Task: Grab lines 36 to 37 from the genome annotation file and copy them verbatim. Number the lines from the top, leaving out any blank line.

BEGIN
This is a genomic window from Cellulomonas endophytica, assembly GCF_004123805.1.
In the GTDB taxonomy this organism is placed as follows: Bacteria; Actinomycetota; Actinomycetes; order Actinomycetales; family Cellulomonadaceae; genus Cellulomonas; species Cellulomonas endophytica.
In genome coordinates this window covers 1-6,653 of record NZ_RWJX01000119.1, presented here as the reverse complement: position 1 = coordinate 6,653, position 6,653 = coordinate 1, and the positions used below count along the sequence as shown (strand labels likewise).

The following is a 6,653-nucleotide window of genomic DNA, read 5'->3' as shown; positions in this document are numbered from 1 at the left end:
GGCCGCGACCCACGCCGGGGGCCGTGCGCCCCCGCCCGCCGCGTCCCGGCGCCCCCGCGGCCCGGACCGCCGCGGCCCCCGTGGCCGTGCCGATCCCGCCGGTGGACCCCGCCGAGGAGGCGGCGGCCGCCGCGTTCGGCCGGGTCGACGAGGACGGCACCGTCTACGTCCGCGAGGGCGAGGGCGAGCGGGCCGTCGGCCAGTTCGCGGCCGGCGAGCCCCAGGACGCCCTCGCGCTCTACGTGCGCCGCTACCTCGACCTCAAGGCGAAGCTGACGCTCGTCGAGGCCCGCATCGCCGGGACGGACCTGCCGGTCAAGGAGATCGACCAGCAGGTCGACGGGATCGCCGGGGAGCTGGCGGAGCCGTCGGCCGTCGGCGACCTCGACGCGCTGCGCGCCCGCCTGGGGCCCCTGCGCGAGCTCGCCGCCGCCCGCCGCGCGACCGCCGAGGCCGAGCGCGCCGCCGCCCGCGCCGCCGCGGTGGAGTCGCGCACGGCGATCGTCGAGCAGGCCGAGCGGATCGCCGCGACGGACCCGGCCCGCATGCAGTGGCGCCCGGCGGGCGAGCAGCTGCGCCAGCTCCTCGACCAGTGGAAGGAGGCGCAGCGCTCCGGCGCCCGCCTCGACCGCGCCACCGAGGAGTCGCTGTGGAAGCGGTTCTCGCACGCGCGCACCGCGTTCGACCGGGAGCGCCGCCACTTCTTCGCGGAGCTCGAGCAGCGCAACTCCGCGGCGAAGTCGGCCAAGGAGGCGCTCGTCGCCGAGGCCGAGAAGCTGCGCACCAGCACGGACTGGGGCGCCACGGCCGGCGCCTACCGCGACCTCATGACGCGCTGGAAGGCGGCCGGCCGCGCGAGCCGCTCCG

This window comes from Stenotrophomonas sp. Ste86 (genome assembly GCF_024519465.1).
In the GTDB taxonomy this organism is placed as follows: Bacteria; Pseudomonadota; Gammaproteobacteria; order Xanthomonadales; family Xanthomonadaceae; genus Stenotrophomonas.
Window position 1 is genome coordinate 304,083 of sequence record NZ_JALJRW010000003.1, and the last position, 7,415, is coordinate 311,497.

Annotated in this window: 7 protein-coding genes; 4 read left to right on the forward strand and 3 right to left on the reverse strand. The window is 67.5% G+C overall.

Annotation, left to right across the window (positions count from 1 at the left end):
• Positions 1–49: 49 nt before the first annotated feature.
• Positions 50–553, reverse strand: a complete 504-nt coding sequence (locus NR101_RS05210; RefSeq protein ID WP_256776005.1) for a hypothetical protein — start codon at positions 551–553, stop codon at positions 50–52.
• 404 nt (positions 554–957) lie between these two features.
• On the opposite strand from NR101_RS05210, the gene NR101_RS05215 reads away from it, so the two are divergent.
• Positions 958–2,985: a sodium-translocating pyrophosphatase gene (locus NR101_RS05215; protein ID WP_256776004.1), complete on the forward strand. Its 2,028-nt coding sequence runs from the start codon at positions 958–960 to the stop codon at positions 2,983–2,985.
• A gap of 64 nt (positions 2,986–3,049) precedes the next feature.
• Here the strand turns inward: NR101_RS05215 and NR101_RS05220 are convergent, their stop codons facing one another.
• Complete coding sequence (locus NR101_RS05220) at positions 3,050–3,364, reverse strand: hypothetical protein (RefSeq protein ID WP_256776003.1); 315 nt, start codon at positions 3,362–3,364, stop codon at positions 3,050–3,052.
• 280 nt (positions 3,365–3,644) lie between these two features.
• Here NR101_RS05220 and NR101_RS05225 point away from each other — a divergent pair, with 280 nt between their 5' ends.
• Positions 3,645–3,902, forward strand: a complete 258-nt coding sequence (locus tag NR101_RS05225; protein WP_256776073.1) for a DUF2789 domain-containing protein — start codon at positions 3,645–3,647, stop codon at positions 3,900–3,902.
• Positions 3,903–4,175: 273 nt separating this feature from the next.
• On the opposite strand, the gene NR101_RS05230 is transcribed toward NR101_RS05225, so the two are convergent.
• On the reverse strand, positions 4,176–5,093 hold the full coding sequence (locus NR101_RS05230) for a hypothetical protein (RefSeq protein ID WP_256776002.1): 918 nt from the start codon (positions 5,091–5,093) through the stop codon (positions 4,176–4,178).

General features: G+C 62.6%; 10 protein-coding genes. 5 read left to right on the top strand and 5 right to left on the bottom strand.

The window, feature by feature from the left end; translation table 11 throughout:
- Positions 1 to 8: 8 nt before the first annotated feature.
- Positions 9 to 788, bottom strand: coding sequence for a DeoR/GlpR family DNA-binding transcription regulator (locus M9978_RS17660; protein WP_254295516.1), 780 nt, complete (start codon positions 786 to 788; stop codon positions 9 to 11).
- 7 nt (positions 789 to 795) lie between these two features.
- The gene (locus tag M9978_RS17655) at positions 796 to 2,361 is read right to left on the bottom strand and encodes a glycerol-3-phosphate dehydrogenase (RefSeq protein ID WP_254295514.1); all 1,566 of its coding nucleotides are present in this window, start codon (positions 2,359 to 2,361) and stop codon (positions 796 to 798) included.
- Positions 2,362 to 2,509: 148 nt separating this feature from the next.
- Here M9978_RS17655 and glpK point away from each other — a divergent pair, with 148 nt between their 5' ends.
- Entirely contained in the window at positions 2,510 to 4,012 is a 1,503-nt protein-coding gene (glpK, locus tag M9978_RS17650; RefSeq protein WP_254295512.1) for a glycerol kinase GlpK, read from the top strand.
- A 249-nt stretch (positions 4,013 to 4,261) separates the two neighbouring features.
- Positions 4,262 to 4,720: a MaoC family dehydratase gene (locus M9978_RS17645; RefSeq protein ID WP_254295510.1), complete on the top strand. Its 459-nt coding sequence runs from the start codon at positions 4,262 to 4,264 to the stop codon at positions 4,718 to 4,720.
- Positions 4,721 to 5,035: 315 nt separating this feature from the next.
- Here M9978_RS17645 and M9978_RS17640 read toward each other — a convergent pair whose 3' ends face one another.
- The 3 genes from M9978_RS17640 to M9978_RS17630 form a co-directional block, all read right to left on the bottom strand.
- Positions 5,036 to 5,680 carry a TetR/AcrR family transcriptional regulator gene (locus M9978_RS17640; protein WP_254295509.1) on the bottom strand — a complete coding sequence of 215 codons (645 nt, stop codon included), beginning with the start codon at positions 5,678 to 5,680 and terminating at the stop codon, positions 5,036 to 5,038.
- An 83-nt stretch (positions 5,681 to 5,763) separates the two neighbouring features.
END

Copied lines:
- Positions 4,721 to 5,035: 315 nt separating this feature from the next.
- Here M9978_RS17645 and M9978_RS17640 read toward each other — a convergent pair whose 3' ends face one another.